Concrete company urges industry to attract more female drivers
Published: 08 March, 2016
South-west based Hopkins Concrete is urging the haulage industry to find ways of encouraging more female drivers to help solve the severe driver shortage.
Hopkins Concrete currently employs one female driver, but is advertising for new drivers and hopes to add to this number in the near future.
Road Haulage Association chief executive Richard Burnett said: "Currently, this industry is between 45,000 and 50,000 drivers short. It has an ageing, predominantly male workforce with approximately 35,000 approaching retirement age. Right now we're missing out on a wealth of diverse talent and performance benefits that women can provide. To highlight this, September 2016 will see the second National Lorry Week, which will raise the profile and highlight the wide career potential offered by the UK's most important industry sector."
Sarah Blake, mixer truck driver for Hopkins Concrete, believes more women should look into training as a driver. "I have never really considered any other job," she said. "My Dad was a truck driver and I used to love it when he drove me around in his cab. It seemed a natural thing when I left school to get into driving. My first job was driving refuse trucks.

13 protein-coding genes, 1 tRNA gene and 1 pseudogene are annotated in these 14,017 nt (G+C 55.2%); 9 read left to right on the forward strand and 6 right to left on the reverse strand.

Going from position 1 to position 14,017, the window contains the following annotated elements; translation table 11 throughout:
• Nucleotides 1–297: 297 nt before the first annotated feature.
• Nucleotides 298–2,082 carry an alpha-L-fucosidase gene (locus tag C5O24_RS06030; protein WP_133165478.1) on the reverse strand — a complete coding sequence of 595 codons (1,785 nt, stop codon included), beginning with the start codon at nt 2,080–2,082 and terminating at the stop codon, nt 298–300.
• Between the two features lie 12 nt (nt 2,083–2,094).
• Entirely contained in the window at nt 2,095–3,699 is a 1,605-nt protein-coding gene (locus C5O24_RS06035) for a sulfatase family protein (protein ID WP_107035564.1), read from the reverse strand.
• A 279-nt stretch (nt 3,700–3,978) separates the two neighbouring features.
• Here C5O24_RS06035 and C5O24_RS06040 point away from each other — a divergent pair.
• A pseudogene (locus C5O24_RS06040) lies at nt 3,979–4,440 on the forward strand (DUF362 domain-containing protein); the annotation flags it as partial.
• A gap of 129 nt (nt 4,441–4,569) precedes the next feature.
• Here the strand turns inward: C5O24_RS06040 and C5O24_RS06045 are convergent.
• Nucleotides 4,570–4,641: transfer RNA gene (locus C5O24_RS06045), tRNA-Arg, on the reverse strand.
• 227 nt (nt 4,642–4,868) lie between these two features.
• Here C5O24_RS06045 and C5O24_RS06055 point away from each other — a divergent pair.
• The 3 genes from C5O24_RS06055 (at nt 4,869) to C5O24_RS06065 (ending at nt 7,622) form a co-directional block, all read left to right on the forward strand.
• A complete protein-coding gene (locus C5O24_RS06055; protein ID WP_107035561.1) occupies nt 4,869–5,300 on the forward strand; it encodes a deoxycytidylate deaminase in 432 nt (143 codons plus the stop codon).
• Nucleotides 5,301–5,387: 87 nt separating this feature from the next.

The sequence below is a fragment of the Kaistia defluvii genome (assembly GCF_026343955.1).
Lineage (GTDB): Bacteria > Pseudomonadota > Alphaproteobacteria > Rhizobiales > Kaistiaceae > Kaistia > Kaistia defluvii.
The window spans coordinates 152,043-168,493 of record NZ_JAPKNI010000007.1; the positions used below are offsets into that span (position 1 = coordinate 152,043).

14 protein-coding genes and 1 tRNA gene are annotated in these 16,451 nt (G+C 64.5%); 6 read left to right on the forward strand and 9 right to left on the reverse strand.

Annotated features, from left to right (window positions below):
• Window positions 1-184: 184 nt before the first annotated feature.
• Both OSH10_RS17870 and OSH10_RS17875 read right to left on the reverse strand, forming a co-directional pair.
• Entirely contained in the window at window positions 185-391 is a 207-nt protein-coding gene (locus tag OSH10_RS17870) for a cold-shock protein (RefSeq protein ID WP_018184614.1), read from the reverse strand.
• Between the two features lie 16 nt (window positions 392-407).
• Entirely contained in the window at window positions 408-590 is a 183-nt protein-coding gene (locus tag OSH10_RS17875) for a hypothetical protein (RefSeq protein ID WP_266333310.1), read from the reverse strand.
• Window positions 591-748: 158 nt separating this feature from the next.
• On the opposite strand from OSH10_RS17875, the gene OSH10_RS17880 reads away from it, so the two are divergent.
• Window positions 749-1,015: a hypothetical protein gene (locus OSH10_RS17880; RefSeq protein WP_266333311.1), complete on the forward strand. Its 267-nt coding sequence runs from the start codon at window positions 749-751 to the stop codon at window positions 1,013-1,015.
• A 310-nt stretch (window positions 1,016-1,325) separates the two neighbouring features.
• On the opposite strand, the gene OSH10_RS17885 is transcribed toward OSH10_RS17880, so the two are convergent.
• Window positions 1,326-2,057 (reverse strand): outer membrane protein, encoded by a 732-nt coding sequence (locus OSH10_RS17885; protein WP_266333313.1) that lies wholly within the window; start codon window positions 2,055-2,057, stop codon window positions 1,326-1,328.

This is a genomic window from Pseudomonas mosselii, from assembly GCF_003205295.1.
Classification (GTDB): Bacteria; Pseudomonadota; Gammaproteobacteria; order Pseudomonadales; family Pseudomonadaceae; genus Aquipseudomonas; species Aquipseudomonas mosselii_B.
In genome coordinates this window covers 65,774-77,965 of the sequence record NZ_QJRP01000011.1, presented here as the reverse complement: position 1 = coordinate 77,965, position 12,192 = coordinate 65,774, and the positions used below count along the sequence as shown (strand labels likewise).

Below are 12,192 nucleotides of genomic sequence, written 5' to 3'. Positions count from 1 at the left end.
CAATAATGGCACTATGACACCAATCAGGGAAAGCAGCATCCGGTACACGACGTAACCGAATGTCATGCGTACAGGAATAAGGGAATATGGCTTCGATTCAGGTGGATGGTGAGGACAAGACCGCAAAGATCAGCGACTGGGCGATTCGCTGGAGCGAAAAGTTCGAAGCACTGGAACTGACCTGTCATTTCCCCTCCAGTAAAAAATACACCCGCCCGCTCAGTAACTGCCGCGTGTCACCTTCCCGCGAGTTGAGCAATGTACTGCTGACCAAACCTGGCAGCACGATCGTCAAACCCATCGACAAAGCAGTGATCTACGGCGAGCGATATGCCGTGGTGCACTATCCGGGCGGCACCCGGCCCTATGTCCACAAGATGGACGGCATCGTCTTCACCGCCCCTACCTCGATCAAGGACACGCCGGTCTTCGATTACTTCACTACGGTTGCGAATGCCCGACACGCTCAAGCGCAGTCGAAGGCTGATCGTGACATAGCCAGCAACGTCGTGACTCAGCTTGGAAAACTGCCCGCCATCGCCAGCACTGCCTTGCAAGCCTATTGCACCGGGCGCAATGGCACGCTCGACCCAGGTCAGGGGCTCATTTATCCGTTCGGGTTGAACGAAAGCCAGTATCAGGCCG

"I love working for Hopkins as everyone is so friendly, from the other drivers to the office staff. I guess that's what comes of it being a family run firm, but there is a very supportive ethos. Another attraction is that Hopkins offers excellent job training opportunities, and that is very helpful with the ongoing CPC training drivers now have to do under new regulations."
Hopkins Concrete has invested heavily in improving working conditions for drivers across the board, purchasing new Mercedes trucks for its fleet with improved vehicle specifications, including softer cab suspension, softer and better supported driver seats, increased space in the cab, and different spec tyres.
Some female drivers have sited the rude attitude of some members of the public as well as their male peers as a challenge. While this does need to be addressed, Ms Blake said: "I have actually never experienced chauvinism in my role. I am lucky, as all the drivers at Hopkins have accepted me without a second thought."
Hopkins Concrete director, Nathan Hopkins, said: "We are hoping to encourage more female drivers into the company, but it really needs a UK-wide push from schools, colleges and the UK government, as well as the wider public, to promote truck driving as a suitable trade for female and male school leavers. Only this way will we be able to make inroads into the issue of driver shortages being felt across the industry."